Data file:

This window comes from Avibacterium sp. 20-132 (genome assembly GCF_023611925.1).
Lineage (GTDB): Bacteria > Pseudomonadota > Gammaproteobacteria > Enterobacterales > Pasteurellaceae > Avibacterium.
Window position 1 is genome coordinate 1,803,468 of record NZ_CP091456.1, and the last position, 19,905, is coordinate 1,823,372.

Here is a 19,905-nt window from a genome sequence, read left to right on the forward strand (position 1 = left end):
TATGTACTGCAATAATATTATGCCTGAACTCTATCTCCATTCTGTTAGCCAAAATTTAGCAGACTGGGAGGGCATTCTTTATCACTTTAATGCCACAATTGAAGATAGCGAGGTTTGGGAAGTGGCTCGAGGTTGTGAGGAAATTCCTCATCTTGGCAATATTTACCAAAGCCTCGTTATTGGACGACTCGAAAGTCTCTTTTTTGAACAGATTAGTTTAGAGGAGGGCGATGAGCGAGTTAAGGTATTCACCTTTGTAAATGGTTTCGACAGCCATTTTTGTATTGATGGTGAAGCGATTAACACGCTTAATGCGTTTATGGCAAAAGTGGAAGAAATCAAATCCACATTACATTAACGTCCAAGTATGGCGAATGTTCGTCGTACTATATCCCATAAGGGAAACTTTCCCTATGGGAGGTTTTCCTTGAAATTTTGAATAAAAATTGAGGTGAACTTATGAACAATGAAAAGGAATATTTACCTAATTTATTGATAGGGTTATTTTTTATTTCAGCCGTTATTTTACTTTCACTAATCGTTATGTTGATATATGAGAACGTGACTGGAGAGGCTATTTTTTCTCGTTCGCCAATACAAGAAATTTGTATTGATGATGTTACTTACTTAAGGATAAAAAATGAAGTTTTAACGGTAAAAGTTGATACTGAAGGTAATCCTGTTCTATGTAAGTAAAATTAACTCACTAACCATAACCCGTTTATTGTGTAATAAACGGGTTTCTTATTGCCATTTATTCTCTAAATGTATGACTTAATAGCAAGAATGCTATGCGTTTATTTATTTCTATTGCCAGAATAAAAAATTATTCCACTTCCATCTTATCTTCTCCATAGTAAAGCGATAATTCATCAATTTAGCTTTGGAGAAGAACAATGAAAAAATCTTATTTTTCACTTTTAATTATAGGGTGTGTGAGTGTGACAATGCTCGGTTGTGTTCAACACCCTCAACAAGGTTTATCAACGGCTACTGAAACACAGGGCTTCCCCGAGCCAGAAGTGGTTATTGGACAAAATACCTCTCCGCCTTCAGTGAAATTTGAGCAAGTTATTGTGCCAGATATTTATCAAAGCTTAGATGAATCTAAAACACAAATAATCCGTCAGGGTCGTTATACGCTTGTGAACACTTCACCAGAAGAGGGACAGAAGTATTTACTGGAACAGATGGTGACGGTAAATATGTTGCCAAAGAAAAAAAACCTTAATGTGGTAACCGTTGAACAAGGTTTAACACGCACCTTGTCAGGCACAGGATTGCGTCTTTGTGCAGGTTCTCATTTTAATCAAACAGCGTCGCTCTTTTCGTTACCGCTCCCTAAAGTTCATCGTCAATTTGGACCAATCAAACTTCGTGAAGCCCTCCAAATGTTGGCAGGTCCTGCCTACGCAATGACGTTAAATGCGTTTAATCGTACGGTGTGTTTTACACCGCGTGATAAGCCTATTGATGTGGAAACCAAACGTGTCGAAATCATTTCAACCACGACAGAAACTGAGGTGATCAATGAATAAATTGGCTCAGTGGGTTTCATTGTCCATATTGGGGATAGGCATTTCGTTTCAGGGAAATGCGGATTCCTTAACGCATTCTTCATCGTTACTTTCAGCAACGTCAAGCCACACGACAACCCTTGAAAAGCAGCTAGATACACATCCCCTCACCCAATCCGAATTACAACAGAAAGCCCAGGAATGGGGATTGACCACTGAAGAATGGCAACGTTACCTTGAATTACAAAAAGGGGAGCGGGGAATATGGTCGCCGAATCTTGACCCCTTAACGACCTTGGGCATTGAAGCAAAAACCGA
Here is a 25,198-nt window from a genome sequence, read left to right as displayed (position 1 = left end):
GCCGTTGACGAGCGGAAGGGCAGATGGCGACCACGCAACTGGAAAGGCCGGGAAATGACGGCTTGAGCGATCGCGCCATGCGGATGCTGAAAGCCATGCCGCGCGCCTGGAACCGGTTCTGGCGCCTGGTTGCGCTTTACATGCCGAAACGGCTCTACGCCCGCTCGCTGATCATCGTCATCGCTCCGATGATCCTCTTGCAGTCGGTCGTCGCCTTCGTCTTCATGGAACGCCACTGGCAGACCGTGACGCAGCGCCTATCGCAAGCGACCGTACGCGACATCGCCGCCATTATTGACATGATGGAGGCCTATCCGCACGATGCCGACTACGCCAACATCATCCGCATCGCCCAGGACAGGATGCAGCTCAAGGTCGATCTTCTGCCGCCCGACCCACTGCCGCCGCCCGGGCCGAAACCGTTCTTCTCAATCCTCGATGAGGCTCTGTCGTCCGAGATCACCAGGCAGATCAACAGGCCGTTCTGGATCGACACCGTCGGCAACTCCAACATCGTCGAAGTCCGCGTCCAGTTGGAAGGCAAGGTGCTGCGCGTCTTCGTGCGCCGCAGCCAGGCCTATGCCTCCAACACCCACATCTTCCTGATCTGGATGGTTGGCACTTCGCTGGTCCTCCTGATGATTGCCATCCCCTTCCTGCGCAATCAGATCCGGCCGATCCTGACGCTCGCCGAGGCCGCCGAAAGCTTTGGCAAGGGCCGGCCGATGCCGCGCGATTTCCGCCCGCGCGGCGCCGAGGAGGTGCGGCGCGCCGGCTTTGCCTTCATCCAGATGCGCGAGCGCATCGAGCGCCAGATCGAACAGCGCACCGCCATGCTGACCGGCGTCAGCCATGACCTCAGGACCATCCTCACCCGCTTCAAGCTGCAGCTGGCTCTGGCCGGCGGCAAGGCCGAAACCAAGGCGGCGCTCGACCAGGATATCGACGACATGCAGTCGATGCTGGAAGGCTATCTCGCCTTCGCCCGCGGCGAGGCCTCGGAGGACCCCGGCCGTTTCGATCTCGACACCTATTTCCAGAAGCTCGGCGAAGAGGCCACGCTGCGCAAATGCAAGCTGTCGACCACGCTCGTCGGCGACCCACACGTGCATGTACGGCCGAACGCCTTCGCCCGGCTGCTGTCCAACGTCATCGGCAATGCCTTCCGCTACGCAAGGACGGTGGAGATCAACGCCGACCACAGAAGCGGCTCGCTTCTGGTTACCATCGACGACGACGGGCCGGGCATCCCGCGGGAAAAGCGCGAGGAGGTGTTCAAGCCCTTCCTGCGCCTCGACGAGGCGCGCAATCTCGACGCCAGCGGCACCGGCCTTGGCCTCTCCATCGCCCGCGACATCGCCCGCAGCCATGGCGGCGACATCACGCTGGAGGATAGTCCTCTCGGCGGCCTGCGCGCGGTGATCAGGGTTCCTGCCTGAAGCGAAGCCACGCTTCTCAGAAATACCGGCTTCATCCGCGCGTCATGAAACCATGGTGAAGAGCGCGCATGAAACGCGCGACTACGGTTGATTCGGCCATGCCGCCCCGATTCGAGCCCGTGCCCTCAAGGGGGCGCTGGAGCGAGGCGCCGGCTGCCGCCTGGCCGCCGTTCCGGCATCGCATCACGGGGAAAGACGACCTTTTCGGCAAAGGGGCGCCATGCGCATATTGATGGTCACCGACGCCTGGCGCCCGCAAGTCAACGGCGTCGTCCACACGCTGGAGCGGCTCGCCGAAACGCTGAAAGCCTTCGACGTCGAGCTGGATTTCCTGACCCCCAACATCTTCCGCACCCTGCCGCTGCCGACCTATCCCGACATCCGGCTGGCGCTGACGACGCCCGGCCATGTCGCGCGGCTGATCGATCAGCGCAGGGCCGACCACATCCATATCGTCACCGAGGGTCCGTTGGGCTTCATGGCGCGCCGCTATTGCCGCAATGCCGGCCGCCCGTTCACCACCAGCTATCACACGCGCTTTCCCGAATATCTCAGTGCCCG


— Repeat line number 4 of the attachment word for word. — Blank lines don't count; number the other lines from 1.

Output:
Here is a 19,905-nt window from a genome sequence, read left to right on the forward strand (position 1 = left end):